As fellow outdoor enthusiasts, we all know that one of the biggest considerations when planning a trip is what Mother Nature will throw at you. She can, at times, be peaceful and accommodating or she can rain fire and brimstone down from the heavens.
Every corner of the world is used to her vengeance in one form of another. Here in California we, due to our diverse geography, seem to get the whole egg basket of disasters. It’s not unheard of for California to experience wildfires, landslides, flooding, winter storms, severe freeze, tsunami waves and earthquakes. People still seem to think it’s a bitchen place to live.
This year, Mother Nature and our camping plans were or a direct collision course with one other. We planned a trip to Yosemite National Park over Eric’s birthday weekend in August. We booked a campsite at Yosemite Pines RV Resort in Groveland, CA and planned a great 4 day trip with motorcycling riding and site seeing.
As the trip neared, it seemed like the whole state of California started breaking out in fires. Not small fires, but huge, devastating wildfires that appeared to be unstoppable. One in particular, the Ferguson Fire, really had our attention since it was localized in the south, western corner of Yosemite.
We stalked the fire’s progress like tiger stalking it’s pray. One day the fire fighters had the upper hand, the next, the wind changed and the fire had advanced further into the park. It wasn’t until the week before our trip that Yosemite Valley, the heart of the national park was closed. Now, us being the eternal optimist that we are, decided to hold off on canceling the trip because the park was only going to be closed through Friday afternoon, the day we were driving up.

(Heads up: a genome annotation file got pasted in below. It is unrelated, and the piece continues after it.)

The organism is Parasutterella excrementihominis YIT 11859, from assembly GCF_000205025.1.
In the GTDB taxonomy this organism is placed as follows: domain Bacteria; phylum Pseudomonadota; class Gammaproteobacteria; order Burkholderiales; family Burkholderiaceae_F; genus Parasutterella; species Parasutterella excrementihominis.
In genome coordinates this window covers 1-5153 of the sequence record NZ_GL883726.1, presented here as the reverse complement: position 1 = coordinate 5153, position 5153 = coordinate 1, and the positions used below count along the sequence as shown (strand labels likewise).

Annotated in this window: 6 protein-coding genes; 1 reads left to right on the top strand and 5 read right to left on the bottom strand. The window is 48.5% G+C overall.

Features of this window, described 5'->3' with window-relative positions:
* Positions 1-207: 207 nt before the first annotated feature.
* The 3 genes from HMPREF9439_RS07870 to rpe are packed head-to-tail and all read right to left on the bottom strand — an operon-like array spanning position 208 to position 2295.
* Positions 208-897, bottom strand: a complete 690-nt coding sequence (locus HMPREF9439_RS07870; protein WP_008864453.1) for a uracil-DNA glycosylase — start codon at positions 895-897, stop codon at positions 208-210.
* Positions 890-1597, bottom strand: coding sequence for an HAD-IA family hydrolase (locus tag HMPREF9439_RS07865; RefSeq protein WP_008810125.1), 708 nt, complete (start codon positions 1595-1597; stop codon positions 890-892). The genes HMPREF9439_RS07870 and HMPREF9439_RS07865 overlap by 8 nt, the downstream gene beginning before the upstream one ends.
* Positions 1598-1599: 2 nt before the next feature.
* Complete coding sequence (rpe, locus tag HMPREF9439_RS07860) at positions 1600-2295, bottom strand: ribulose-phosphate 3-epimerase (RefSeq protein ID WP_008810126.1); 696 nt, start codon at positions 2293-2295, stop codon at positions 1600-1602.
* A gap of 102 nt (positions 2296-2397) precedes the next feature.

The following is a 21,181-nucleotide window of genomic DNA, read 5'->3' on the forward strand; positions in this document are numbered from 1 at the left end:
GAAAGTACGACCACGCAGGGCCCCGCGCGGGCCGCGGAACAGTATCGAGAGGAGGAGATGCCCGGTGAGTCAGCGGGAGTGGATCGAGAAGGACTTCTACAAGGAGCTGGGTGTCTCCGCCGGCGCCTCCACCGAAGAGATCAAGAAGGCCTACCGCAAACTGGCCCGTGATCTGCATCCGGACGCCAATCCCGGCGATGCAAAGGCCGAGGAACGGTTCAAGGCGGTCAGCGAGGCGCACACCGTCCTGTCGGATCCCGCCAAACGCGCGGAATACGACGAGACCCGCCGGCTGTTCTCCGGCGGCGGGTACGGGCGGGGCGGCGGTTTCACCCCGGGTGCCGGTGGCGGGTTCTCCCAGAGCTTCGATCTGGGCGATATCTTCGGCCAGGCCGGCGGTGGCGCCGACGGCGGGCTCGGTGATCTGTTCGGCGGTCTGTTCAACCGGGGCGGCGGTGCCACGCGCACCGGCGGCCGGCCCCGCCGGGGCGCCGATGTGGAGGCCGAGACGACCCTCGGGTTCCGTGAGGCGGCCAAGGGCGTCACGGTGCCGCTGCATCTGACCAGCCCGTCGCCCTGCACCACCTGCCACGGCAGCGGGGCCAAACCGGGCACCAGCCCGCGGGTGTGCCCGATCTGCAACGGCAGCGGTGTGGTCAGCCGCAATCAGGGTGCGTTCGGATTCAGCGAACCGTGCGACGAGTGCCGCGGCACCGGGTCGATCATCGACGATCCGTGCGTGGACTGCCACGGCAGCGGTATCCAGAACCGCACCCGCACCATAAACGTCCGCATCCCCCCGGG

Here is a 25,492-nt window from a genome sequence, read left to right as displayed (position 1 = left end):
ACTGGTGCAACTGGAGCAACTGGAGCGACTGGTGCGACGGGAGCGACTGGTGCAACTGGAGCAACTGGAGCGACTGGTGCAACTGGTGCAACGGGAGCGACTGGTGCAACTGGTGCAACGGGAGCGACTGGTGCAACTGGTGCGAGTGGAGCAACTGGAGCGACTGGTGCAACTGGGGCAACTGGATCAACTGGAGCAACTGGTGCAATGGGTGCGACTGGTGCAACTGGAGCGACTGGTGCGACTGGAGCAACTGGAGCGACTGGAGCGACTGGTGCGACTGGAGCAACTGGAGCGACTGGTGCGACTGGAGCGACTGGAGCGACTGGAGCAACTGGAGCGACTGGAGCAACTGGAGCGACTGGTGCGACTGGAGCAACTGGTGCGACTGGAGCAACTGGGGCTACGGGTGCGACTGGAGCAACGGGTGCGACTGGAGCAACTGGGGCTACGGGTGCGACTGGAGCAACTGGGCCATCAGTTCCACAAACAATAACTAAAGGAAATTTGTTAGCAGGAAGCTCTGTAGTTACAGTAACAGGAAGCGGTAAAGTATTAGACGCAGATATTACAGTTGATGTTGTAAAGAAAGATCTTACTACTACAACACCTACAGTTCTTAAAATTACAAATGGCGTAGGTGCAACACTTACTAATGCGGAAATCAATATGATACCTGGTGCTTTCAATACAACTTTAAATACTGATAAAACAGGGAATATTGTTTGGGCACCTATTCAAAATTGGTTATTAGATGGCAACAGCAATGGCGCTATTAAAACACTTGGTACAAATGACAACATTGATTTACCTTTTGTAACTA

Our thought was, if we kept our reservation and stayed the course with our plan, the thousands of tourists that visit the park during the month of August would have cancelled their plans due to the uncertainty of the fire closures. According to the National Parks website, August is the busiest month of the year with over 600,000 visitors expected.
The day before we were set to leave the park closure was extended through the entire weekend. We kicked the idea around of sill going to Yosemite Pines RV Resort and doing something other than visiting Yosemite. When I called to RV resort they said that the smoke was so bad in their area that visiting at this time would be pointless if we were looking to do anything outdoors.
Their cancellation policy was very straightforward on the website so I knew I would be charged one night and the remainder would be refunded which was done within 24 hours. Eric and I decided to postpone our trip until next spring when the weather would be cooler and the crowds smaller. The following day, Yosemite Valley was closed, “Indefinitely”.
Now the irony in all of this is when you cancel a trip to avoid fire and bad air quality due to smoke only to have the fast moving Trabuco Canyon Fire in the Cleveland National Forest start about 40 miles, upwind form your house. Hell, we didn’t have drive 400 miles to experience fire, bad air due to smoke and being stuck in the house because it’s all right in our yard.